Delegates To Examine Decolonization Challenges and Opportunities

United Nations Decolonization Committee

United Nations Decolonization Committee

Basseterre, St. Kitts – Nevis
May 08, 2009 (CUOPM)

Delegates to the Special Committee on Decolonisation annual regional decolonization seminar in St. Kitts – Nevis from 12 to 14 May will examine present-day challenges and opportunities.

It will be the last Caribbean seminar conducted in the framework of the Second International Decade for the Eradication of Colonialism (2001-2010).

Hosted by the Federal Government of St. Kitts and Nevis, the three-day seminar will examine challenges and opportunities in present-day decolonisation in the Caribbean and Pacific regions and elsewhere.

Among the issues to be discussed are: the decolonisation process in a changing world; strengthening cooperation with the administering powers; the Special Committee’s role in facilitating enhanced outreach to and participation by the peoples of the Non-Self Governing Territories; and the way forward for the United Nations decolonisation process in the remainder of the Second International Decade and beyond.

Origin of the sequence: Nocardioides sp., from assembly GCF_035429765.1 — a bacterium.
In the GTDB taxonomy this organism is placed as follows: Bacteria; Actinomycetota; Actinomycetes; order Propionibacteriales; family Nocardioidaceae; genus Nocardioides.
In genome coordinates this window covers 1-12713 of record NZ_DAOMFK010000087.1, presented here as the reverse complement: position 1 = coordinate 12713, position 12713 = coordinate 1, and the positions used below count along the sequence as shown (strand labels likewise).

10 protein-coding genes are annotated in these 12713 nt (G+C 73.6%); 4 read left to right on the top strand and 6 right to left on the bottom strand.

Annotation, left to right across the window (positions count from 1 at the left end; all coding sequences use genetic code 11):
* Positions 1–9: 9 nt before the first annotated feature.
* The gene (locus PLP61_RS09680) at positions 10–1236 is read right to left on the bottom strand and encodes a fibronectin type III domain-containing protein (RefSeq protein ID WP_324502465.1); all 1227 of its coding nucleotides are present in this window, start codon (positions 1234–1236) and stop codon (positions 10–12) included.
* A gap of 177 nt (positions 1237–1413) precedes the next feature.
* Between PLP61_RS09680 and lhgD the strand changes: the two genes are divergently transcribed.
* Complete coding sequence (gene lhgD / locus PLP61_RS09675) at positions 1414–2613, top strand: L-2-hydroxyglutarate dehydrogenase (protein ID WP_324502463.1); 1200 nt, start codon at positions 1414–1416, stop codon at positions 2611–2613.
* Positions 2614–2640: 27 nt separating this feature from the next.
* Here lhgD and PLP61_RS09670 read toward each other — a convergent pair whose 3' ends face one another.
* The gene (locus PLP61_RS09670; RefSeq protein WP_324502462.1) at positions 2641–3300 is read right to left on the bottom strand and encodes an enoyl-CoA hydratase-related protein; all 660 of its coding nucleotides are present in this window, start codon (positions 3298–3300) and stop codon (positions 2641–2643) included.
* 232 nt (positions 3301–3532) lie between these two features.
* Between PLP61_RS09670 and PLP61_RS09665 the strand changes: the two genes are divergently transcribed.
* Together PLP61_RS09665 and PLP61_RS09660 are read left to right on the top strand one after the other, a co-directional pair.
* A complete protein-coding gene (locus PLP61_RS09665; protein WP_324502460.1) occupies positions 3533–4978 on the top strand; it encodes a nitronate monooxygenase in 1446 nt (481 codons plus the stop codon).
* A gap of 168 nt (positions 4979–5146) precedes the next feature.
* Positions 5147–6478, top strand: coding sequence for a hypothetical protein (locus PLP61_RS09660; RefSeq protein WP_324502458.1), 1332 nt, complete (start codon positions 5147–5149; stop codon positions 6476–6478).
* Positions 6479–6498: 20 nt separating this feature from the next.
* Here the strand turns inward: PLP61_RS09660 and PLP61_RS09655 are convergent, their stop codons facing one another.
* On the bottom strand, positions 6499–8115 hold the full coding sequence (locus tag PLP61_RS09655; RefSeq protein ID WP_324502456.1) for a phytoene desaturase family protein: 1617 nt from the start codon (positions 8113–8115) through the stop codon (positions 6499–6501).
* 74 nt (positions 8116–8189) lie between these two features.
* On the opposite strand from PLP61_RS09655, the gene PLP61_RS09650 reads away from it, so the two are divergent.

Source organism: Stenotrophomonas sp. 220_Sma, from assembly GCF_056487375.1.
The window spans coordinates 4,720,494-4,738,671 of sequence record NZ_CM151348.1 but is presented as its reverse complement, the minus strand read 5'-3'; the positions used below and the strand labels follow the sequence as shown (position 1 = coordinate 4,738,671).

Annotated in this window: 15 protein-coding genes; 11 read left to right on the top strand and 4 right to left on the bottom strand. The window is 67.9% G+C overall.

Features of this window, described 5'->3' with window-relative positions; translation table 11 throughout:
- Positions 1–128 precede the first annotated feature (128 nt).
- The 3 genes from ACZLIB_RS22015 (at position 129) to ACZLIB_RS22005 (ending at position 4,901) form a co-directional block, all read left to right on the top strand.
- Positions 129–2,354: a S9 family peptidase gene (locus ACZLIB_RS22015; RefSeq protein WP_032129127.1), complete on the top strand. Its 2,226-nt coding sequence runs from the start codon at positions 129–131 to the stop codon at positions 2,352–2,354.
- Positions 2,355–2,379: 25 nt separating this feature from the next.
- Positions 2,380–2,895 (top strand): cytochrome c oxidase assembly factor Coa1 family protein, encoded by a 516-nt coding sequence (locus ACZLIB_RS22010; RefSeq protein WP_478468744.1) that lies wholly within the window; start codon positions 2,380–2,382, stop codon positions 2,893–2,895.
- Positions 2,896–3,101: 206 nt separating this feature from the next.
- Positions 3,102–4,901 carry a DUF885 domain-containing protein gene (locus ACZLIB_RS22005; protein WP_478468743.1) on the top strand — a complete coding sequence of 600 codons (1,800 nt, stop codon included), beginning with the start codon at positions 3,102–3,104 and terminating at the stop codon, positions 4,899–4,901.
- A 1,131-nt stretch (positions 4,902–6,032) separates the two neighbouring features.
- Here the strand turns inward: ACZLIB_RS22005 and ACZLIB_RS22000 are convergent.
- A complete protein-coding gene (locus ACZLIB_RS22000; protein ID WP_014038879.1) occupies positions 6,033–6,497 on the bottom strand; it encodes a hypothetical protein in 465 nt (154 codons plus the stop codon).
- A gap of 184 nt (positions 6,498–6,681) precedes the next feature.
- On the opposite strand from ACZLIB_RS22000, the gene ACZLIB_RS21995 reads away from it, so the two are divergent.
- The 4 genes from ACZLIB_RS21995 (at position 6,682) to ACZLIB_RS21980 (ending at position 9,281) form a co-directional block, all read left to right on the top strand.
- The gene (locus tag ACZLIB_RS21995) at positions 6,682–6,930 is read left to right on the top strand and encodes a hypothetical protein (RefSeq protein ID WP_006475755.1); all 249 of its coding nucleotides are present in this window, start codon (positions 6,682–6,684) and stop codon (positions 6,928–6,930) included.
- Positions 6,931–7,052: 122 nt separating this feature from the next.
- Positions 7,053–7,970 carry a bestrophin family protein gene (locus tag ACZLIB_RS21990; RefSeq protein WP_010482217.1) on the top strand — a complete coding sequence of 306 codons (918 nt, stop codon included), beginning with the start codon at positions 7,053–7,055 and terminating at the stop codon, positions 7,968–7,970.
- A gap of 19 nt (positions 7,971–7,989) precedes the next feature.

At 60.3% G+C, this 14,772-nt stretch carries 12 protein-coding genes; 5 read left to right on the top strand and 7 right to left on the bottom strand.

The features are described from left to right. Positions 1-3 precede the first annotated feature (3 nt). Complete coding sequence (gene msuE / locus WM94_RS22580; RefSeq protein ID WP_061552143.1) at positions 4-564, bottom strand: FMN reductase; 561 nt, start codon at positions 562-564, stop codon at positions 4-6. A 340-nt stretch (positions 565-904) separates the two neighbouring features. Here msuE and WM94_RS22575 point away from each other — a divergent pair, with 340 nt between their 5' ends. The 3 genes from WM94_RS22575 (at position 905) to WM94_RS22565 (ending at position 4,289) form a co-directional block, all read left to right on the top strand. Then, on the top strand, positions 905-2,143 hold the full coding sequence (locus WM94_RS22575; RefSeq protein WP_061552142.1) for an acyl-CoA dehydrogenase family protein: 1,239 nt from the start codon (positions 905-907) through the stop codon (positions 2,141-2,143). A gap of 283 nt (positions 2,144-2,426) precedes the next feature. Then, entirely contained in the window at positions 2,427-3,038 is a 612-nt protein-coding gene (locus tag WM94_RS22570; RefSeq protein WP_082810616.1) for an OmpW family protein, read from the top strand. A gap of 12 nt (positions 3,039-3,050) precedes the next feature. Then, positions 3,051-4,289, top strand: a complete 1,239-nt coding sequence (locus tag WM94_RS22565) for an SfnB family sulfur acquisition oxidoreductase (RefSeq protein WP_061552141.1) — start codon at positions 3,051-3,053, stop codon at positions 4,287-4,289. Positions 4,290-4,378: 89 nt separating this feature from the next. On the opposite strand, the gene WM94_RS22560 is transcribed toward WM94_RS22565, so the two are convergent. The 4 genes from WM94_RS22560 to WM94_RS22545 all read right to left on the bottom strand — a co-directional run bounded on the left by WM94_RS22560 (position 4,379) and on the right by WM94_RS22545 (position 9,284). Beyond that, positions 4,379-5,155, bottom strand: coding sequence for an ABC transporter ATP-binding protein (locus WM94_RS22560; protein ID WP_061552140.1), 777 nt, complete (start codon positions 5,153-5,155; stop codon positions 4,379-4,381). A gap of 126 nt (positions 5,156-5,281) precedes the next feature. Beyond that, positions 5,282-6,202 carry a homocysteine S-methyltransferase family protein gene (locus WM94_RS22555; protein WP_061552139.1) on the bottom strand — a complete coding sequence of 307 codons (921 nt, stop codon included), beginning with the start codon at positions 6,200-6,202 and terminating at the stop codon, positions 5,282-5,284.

The Seminar will examine the role of the United Nations system in promoting and providing development assistance to the Non-Self-Governing Territories. It will provide a fresh opportunity to hear the perspectives of the administering Powers and territorial Governments, as well as the views of experts and civil society.

Participants will include the delegation of the Special Committee — also known as the Special Committee of 24 and formally as the Special Committee on the Situation with regard to the Implementation of the Declaration on the Granting of Independence to Colonial Countries and Peoples.

Also taking part will be representatives from Member States, administering Powers and Non-Self-Governing Territories, in addition to experts representing non-governmental organizations and civil society from Non-Self-Governing Territories.

Their contributions and the Seminar’s discussions will serve as a basis for conclusions and recommendations to be studied at the Special Committee’s substantive session in June. Proposals will then be submitted to the General Assembly concerning the fulfillment of the objectives of the Second International Decade for the Eradication of Colonialism.

The Special Committee’s current membership comprises 28 Member States: Antigua and Barbuda, Bolivia, Chile, China, Congo, Côte d’Ivoire, Cuba, Dominica, Ethiopia, Ecuador, Fiji, Grenada, India, Indonesia, Iran, Iraq, Mali, Papua New Guinea, Russian Federation, Saint Kitts and Nevis, Saint Lucia, Saint Vincent and the Grenadines, Sierra Leone, Syria, Timor-Leste, Tunisia, United Republic of Tanzania and Venezuela.

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